When I was a girl, I loved to sift through magazines. My mom always had Good Housekeeping and Better Homes & Gardens sitting around. When I was old enough to choose my own magazines, I’d pick up a Teen Beat with pull-out posters in the center. If there was a Shawn Cassidy or Leif Garrett pinup, it was worth the $1.95!
For the most part, Pinterest has taken the place of the pile of magazines on my side table. When I want to sift through pictures, gather ideas, turn off my brain, it’s always right at my fingertips. But my mom still keeps a subscription to Good Housekeeping coming to my mailbox. It gives me a perspective on life that I don’t get anywhere else.
Last week, on a cloudy morning, feeling the letdown of Equip Her classes ending and sitting under my cozy blanket with a cup of coffee, I sifted through the May edition of Good Housekeeping.
I thumbed to the back, looking for the featured short story. Apparently short stories have been replaced with Real Life stories, and I came to one that began like this . . . “At night, my mother read to me from cookbooks.” I was intrigued. The story went on to tell how they would plan elaborate dinner parties but due to the mother’s mental illness never followed through.
Having lived a childhood in isolation, the daughter found it difficult to break free from old habits until her mother passed away some years later. Finally, she determinedly invited a few close friends over for dinner and here’s how the story ended:
“A dozen things went wrong that night. The chicken was overcooked. The potatoes turned out a strange shade of gray. I forgot to retrieve the bay leaves from the sauce. But I apologized just once. I refused to obsess over my errors.
As my guests began to depart, Elaine lingered and I showed her a photograph of my mother. ‘Beautiful,’ she said. I hugged her and replied, ‘yes.’
It has taken me half a lifetime to figure out the most important part of every recipe: First invite friends.”
What do you think I found most interesting about that story?
- The unhealthy family dynamic?
- The fixation on cooking?
- The willpower of one woman to overcome her past?
All of those are definitely interesting, but . . . on that cloudy day, nursing my let down of ministry, what really caught my attention was how much this reminded me of our vision at Equip Her:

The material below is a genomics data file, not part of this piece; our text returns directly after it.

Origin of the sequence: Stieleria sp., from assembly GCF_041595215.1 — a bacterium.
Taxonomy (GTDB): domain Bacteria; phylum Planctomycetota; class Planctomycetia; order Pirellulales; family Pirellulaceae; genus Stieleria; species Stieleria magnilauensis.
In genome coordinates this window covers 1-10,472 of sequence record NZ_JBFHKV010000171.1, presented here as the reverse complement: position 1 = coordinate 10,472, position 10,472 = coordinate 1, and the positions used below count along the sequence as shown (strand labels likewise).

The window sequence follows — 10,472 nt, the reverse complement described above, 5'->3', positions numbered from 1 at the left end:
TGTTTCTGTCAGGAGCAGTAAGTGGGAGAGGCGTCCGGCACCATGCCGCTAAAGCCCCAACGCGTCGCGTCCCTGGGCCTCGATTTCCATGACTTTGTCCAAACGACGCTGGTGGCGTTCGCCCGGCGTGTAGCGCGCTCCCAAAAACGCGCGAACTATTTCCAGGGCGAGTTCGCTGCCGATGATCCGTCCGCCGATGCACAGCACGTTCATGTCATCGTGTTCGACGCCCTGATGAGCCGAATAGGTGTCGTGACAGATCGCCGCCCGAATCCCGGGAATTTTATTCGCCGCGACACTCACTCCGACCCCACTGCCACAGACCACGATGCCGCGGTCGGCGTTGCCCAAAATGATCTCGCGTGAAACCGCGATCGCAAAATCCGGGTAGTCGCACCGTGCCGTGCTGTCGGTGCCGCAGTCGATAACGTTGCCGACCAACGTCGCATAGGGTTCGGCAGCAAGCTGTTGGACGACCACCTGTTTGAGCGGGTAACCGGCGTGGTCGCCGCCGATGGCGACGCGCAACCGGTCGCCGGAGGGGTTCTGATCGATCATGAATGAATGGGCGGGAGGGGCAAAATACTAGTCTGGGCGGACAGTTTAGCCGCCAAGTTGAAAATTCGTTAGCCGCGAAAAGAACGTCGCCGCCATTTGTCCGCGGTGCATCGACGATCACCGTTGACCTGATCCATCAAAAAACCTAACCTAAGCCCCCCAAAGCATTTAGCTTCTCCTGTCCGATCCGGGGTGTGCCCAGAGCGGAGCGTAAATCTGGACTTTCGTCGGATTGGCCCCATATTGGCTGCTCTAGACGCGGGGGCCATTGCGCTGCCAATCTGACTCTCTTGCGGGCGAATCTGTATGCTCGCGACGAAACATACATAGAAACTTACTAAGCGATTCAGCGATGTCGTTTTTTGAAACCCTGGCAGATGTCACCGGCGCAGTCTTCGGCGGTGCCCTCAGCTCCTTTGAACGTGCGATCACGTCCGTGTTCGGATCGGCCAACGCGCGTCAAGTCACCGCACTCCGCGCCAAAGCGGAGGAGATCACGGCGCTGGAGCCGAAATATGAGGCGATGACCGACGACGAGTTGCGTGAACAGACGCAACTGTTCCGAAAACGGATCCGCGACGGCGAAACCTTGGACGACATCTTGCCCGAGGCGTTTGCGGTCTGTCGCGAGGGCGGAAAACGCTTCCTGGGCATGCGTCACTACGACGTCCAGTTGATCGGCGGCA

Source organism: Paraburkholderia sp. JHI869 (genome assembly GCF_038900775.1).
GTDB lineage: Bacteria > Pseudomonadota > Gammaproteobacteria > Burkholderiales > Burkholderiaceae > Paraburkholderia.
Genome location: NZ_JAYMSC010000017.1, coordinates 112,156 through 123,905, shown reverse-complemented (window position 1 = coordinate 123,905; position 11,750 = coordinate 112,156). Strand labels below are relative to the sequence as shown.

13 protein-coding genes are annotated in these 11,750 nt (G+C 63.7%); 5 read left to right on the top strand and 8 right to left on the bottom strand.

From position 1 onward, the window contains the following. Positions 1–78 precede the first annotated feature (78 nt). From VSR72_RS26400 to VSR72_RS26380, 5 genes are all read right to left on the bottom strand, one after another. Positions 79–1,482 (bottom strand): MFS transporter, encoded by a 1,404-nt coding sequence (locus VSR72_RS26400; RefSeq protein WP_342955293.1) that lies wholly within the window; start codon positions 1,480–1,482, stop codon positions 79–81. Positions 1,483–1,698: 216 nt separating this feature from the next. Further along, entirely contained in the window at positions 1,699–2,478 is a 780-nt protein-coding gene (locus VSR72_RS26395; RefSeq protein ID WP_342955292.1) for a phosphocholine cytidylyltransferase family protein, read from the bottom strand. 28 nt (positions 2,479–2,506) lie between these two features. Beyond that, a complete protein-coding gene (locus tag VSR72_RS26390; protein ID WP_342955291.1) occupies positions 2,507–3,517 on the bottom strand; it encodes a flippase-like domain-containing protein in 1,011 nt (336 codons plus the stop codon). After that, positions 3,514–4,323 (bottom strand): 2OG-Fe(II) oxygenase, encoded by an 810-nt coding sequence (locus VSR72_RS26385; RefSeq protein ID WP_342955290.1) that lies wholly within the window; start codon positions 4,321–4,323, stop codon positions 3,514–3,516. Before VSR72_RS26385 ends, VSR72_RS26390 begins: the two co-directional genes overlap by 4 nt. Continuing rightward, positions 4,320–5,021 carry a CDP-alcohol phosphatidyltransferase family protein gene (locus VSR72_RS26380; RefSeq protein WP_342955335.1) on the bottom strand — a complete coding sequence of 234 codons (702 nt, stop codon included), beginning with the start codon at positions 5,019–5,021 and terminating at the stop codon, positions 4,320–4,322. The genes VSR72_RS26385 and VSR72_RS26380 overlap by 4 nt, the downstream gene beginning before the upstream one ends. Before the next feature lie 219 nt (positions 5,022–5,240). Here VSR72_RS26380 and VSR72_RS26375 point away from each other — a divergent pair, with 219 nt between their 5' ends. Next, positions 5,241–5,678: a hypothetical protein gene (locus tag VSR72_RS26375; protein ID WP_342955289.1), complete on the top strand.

To equip women to confidently study,
authentically worship and ceaselessly pray
as we grow together to completion in Jesus Christ.
We are multidimensional.
Not merely focusing on Bible study while leaving out togetherness.
We are not only about worship
Not solely a prayer ministry.
We believe women who are confident in the Word,
authentic in their worship,
pray without ceasing
AND growing together to completion in Christ … are equipped women.
The longer I lead this ministry the more I recognize the way our Enemy wants to pull that vision apart.
He would have us be hyper-focused and rigid like the women in the article:
Always studying and spinning ideas, but not engaging with real live people
who need a good balanced meal in the Word.
He would have worship be about style, rather than God.
He would have prayer always seem awkward, rather than holy mystery.
He would make every person an irritation, rather than interesting.
In the week before Easter, I read all the words of Jesus during Passion Week.
There’s one scene in Mark 14:32-41 that always seems like a gut punch, particularly because of the way the disciples responded to Jesus’ request to keep watch and pray with him–no less than 3 times!
I’m so mad at those guys for falling asleep!
Then I feel sorry for them because I see all the ways I have a drowsy faith–when I lazily sift through Pinterest in the morning before reading the Word, when my critical thoughts crowd out my worship, when it’s easier to gossip about someone than pray for her.
I hear Jesus ask, “Couldn’t you watch with me even one hour?”
If there’s one thing our Enemy is really good at it’s tempting us to fall asleep. Jesus knew this and he often reminded his followers to be alert, watchful, awake, not drunk or drowsy. In this scene in the garden, our sovereign Savior pulls back the curtain on Satan’s deception.
“Keep watch and pray, so that you will not give in to temptation. For the spirit is willing, but the body is weak.”
So, I would encourage us to remain alert . . . keep watch with Jesus, pray against temptation. Let your spirit stir your whole self to be engaged with others about matters of faith.
Mind if I pray for us?
Faithful Son of God ~ I confess how often my faith sleeps while You speak up for me. Stir my spirit to watchfulness, engage my thoughts with holy living. Help me to set aside the weak side of me–the desires of my body. Give me friends on this journey that push me, run with me, take my hand to walk the bumpy roads alongside. And may I experience soul-deep conversations with You that can only be known in solitude. Amen.